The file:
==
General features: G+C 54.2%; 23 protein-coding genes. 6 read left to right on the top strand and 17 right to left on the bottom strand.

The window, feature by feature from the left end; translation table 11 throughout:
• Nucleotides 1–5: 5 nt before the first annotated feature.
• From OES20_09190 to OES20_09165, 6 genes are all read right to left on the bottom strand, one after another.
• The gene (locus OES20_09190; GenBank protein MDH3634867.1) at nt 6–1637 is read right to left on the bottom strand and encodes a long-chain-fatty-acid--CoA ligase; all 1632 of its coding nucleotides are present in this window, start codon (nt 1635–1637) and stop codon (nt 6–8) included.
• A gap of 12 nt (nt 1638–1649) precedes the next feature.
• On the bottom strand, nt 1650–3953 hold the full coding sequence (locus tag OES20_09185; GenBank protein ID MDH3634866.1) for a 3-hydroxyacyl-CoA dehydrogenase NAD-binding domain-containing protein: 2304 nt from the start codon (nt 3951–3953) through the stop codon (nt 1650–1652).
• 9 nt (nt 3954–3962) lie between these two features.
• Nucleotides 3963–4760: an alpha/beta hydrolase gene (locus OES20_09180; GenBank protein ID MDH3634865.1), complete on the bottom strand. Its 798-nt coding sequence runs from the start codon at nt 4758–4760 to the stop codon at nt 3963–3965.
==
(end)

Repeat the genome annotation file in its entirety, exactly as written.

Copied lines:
General features: G+C 54.2%; 23 protein-coding genes. 6 read left to right on the top strand and 17 right to left on the bottom strand.

The window, feature by feature from the left end; translation table 11 throughout:
• Nucleotides 1–5: 5 nt before the first annotated feature.
• From OES20_09190 to OES20_09165, 6 genes are all read right to left on the bottom strand, one after another.
• The gene (locus OES20_09190; GenBank protein MDH3634867.1) at nt 6–1637 is read right to left on the bottom strand and encodes a long-chain-fatty-acid--CoA ligase; all 1632 of its coding nucleotides are present in this window, start codon (nt 1635–1637) and stop codon (nt 6–8) included.
• A gap of 12 nt (nt 1638–1649) precedes the next feature.
• On the bottom strand, nt 1650–3953 hold the full coding sequence (locus tag OES20_09185; GenBank protein ID MDH3634866.1) for a 3-hydroxyacyl-CoA dehydrogenase NAD-binding domain-containing protein: 2304 nt from the start codon (nt 3951–3953) through the stop codon (nt 1650–1652).
• 9 nt (nt 3954–3962) lie between these two features.
• Nucleotides 3963–4760: an alpha/beta hydrolase gene (locus OES20_09180; GenBank protein ID MDH3634865.1), complete on the bottom strand. Its 798-nt coding sequence runs from the start codon at nt 4758–4760 to the stop codon at nt 3963–3965.